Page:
Clearly the Royal Danish Ballet or whoever is handling the sets simply cannot install and remove them in a non-absurd amount of time. I realize that things go wrong in live theater, but this is not just “one of those things,” one of those almost endearing mishaps that remind us that live theater happens in the moment: this is a huge miscalculation and a major fail and a time-wasting fuck-up of vast proportions, and I hope you can see past all those italics that what’s especially irritating is that the evening could have maybe absorbed the delay a bit better if the show had started even half an hour earlier instead of at goddam 8:00 PM.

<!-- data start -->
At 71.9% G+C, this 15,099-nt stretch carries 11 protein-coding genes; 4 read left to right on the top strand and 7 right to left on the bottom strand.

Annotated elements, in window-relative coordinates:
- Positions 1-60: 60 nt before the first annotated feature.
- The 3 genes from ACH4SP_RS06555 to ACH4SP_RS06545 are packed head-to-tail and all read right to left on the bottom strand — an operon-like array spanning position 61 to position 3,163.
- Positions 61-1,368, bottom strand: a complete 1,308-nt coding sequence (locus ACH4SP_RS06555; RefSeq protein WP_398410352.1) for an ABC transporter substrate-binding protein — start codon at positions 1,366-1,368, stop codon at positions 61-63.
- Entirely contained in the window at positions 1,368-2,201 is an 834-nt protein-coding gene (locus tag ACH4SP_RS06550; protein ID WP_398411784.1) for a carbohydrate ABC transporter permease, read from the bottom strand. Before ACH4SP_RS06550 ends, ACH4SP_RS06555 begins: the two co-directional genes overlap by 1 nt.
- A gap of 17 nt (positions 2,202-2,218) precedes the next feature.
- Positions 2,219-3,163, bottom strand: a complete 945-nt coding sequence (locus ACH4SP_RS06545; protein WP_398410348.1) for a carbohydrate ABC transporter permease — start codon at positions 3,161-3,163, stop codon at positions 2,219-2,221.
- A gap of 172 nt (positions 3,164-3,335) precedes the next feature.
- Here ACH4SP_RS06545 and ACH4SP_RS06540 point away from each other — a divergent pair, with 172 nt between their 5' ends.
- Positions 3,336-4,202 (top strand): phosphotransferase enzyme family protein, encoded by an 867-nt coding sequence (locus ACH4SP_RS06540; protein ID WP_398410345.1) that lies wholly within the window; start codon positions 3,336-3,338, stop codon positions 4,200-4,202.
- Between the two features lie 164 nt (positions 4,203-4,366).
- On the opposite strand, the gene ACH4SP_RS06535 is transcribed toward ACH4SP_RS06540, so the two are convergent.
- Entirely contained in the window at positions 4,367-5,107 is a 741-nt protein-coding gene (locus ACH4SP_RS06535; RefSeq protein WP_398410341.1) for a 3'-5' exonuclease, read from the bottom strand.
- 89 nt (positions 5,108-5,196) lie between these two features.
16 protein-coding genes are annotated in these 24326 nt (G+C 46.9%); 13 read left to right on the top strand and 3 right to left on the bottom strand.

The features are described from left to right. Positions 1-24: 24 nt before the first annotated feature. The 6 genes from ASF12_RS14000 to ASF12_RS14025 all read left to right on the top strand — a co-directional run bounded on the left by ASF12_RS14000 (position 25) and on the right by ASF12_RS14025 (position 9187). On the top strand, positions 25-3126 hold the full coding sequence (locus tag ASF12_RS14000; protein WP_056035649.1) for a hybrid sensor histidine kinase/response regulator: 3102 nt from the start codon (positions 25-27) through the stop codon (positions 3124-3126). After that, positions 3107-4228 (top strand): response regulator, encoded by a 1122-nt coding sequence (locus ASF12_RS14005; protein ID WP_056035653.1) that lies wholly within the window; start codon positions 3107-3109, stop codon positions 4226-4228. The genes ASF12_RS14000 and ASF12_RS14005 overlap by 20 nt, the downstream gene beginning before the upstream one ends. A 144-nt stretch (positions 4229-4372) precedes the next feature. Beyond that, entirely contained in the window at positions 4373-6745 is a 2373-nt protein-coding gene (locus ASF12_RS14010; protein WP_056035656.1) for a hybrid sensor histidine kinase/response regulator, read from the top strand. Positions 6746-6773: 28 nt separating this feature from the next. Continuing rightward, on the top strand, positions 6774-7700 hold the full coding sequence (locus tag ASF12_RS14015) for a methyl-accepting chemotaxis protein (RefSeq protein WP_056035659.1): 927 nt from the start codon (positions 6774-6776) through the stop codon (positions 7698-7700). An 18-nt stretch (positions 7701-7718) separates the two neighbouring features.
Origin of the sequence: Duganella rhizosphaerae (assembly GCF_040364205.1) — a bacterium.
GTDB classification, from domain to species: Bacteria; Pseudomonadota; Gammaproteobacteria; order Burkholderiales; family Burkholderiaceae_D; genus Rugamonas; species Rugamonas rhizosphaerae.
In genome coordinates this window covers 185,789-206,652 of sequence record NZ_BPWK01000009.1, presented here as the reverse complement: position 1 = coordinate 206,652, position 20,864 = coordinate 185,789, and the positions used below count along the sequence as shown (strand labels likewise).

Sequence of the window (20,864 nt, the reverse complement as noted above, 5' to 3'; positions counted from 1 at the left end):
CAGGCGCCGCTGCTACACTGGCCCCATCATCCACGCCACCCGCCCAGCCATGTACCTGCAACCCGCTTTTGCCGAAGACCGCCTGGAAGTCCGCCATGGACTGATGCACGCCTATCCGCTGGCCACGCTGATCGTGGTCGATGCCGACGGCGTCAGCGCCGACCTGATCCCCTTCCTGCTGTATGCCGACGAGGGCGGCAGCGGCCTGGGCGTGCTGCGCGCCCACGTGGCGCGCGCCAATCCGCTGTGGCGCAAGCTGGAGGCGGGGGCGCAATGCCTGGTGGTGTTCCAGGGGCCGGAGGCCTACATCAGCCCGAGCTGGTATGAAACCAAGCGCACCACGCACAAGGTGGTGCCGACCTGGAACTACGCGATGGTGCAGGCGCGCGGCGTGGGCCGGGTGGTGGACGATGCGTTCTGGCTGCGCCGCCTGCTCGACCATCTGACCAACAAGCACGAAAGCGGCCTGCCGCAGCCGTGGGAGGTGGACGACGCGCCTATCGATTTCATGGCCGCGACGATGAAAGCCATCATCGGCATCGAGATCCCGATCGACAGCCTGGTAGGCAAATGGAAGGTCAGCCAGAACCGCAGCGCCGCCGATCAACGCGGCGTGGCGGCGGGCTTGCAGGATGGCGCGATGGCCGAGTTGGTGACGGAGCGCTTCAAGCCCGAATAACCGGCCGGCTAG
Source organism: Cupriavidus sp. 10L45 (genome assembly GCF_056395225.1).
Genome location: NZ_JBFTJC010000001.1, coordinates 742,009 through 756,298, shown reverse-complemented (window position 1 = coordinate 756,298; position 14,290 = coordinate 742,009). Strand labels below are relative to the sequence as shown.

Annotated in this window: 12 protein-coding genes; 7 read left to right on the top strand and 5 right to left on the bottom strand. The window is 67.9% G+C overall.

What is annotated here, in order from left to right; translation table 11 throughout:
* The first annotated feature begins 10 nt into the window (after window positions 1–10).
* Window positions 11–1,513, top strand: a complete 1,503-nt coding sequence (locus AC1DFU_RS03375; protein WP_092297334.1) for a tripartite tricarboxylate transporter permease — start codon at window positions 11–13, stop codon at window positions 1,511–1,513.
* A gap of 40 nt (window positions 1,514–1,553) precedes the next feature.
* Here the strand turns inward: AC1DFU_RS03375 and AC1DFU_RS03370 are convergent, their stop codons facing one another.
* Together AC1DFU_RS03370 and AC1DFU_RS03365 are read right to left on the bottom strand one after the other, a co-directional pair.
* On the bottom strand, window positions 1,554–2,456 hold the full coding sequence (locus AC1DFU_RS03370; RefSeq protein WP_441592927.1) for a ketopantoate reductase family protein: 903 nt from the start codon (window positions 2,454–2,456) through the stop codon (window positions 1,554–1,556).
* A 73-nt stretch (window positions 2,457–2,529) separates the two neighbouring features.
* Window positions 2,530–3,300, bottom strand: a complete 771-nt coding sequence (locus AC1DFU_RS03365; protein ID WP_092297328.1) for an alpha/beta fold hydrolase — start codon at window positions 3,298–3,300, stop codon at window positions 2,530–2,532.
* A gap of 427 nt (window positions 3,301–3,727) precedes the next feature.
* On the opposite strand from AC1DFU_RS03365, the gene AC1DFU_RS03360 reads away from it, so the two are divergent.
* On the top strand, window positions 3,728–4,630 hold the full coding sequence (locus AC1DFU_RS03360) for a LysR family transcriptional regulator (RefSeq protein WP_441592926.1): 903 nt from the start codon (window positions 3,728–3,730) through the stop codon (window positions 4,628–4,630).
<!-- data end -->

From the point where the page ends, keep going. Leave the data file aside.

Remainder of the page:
So La Sylphide finally starts. I am determined to enjoy it. Let me repeat that it’s already 9:30 PM. Our hero James (Mads Blangstrup) is sitting in a chair, sleeping, which is probably what I would be doing if I were at home, so I empathize with our hero. Our Sylphide, the insufficiently ethereal Caroline Cavallo, enters, and I try to avoid guilt by association but can’t help noticing she bears an unfortunate resemblance to Sarah Jessica Parker, the hacky star of the trashy Sex and the City. I try to put that out of my mind, but I’ve seen precious little dance for the amount of time and money I’ve spent so far, so I’m not in the most charitable mood. She is grinning and hopping around, looking very physical. I was expecting more unworldly melancholy from the role that made Taglioni a legend. Despite the perkiness our Sylphide is, as required by the plot, irresistible to our James.